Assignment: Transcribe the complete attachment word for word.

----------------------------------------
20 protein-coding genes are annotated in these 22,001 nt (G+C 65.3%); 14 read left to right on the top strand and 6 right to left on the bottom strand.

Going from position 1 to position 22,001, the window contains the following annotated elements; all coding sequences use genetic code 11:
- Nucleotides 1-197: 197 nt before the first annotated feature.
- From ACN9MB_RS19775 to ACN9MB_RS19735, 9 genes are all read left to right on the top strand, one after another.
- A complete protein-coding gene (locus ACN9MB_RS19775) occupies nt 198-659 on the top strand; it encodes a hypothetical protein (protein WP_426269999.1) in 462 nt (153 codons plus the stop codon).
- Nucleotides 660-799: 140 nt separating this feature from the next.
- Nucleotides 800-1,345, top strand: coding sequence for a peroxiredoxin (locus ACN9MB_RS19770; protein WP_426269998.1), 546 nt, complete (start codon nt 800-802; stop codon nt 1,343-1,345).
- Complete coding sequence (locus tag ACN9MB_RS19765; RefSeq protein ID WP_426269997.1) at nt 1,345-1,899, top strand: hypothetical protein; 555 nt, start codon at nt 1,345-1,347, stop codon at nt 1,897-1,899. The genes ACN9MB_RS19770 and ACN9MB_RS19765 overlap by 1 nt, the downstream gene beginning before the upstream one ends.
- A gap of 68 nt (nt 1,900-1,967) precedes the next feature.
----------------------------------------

20 protein-coding genes are annotated in these 22,001 nt (G+C 65.3%); 14 read left to right on the top strand and 6 right to left on the bottom strand.

Going from position 1 to position 22,001, the window contains the following annotated elements; all coding sequences use genetic code 11:
- Nucleotides 1-197: 197 nt before the first annotated feature.
- From ACN9MB_RS19775 to ACN9MB_RS19735, 9 genes are all read left to right on the top strand, one after another.
- A complete protein-coding gene (locus ACN9MB_RS19775) occupies nt 198-659 on the top strand; it encodes a hypothetical protein (protein WP_426269999.1) in 462 nt (153 codons plus the stop codon).
- Nucleotides 660-799: 140 nt separating this feature from the next.
- Nucleotides 800-1,345, top strand: coding sequence for a peroxiredoxin (locus ACN9MB_RS19770; protein WP_426269998.1), 546 nt, complete (start codon nt 800-802; stop codon nt 1,343-1,345).
- Complete coding sequence (locus tag ACN9MB_RS19765; RefSeq protein ID WP_426269997.1) at nt 1,345-1,899, top strand: hypothetical protein; 555 nt, start codon at nt 1,345-1,347, stop codon at nt 1,897-1,899. The genes ACN9MB_RS19770 and ACN9MB_RS19765 overlap by 1 nt, the downstream gene beginning before the upstream one ends.
- A gap of 68 nt (nt 1,900-1,967) precedes the next feature.